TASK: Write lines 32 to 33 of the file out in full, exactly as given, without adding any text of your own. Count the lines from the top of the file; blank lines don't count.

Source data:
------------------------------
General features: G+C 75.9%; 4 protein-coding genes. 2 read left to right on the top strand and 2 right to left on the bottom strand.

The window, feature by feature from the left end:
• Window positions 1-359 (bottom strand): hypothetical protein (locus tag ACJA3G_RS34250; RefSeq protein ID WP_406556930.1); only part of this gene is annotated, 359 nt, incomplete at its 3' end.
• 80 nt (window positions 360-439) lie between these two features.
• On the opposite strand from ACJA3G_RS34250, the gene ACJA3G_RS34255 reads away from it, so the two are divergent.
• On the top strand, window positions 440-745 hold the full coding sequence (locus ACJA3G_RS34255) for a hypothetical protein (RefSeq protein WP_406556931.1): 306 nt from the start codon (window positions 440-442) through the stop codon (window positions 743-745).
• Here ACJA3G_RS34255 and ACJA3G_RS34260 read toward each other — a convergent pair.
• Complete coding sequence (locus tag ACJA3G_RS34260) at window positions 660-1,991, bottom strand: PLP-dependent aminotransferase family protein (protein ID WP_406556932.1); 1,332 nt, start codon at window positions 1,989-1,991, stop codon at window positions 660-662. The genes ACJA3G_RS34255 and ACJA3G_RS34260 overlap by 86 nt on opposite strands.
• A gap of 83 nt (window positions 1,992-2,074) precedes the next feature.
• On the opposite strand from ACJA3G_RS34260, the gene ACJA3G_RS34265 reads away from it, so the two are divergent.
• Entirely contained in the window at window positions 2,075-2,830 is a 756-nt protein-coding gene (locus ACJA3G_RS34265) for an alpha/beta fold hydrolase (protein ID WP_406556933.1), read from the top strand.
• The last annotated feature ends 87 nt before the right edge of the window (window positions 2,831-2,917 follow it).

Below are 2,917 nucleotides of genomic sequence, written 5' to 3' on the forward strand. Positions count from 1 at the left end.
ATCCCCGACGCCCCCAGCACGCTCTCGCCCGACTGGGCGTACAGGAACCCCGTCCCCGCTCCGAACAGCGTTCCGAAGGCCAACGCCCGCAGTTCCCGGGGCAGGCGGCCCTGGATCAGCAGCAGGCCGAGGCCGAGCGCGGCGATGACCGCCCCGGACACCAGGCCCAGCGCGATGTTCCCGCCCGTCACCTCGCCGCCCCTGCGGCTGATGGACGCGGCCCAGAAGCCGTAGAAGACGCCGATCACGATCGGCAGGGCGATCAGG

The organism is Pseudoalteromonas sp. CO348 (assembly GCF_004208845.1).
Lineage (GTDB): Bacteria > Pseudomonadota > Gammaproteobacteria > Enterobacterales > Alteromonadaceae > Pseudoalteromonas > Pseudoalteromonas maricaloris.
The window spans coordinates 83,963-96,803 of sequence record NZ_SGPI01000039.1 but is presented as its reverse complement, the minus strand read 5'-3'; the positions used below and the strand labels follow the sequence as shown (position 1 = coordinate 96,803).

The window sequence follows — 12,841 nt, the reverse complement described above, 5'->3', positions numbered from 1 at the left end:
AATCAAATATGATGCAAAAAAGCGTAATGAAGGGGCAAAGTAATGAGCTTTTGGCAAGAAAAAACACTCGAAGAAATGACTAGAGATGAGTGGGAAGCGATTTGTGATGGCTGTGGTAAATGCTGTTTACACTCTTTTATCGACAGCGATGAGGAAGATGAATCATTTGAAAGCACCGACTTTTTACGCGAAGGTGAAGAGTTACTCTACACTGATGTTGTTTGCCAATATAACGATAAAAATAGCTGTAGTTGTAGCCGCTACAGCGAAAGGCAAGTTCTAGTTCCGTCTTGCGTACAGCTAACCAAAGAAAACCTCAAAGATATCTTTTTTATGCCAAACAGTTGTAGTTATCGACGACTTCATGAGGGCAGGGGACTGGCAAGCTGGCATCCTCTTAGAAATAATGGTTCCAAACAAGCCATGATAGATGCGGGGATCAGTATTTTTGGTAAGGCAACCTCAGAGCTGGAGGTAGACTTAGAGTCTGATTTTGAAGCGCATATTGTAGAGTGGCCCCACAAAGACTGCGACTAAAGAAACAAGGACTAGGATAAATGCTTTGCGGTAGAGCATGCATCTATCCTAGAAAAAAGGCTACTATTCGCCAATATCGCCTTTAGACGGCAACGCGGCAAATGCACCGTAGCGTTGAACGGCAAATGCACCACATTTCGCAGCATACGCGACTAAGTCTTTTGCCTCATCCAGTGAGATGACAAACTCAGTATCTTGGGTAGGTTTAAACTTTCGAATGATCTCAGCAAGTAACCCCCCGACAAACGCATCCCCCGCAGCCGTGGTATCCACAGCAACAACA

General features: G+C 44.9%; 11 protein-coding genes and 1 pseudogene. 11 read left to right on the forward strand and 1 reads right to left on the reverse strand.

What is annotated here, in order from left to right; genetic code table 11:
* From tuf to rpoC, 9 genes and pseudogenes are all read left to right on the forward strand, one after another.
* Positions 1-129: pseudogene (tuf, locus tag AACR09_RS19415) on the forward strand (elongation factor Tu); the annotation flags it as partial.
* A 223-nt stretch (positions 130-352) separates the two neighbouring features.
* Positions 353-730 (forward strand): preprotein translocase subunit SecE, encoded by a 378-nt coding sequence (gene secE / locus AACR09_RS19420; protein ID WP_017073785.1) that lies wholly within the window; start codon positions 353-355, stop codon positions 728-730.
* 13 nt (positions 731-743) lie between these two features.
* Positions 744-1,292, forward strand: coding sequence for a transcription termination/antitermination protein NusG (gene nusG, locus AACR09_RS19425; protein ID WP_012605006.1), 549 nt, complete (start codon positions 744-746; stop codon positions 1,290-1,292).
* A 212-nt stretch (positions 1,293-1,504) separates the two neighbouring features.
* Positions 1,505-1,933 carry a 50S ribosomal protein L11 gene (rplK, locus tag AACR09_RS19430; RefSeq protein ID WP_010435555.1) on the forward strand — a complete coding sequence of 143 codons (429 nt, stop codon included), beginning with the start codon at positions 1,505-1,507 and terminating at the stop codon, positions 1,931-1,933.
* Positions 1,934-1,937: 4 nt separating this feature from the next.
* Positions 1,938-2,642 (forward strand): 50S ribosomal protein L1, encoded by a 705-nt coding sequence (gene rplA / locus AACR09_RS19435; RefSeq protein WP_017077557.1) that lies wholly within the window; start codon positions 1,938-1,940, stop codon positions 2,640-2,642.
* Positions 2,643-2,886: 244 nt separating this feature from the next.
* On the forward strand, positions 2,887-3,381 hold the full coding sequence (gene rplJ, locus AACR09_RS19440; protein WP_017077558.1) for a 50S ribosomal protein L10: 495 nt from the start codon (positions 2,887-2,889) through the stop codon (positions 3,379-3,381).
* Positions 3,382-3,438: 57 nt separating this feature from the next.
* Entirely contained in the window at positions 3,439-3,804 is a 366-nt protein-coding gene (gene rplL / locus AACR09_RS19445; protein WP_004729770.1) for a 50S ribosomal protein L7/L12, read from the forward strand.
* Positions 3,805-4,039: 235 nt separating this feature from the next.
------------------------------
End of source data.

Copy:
* Positions 2,643-2,886: 244 nt separating this feature from the next.
* On the forward strand, positions 2,887-3,381 hold the full coding sequence (gene rplJ, locus AACR09_RS19440; protein WP_017077558.1) for a 50S ribosomal protein L10: 495 nt from the start codon (positions 2,887-2,889) through the stop codon (positions 3,379-3,381).